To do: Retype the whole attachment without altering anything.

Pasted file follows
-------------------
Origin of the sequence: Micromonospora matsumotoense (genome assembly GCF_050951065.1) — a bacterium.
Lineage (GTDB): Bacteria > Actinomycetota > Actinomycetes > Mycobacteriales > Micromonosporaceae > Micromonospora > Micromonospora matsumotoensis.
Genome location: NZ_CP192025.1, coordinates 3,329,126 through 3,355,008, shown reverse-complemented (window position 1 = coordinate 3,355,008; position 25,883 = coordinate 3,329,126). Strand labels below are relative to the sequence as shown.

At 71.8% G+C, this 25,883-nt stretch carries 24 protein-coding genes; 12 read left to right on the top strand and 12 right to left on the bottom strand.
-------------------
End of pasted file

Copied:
Origin of the sequence: Micromonospora matsumotoense (genome assembly GCF_050951065.1) — a bacterium.
Lineage (GTDB): Bacteria > Actinomycetota > Actinomycetes > Mycobacteriales > Micromonosporaceae > Micromonospora > Micromonospora matsumotoensis.
Genome location: NZ_CP192025.1, coordinates 3,329,126 through 3,355,008, shown reverse-complemented (window position 1 = coordinate 3,355,008; position 25,883 = coordinate 3,329,126). Strand labels below are relative to the sequence as shown.

At 71.8% G+C, this 25,883-nt stretch carries 24 protein-coding genes; 12 read left to right on the top strand and 12 right to left on the bottom strand.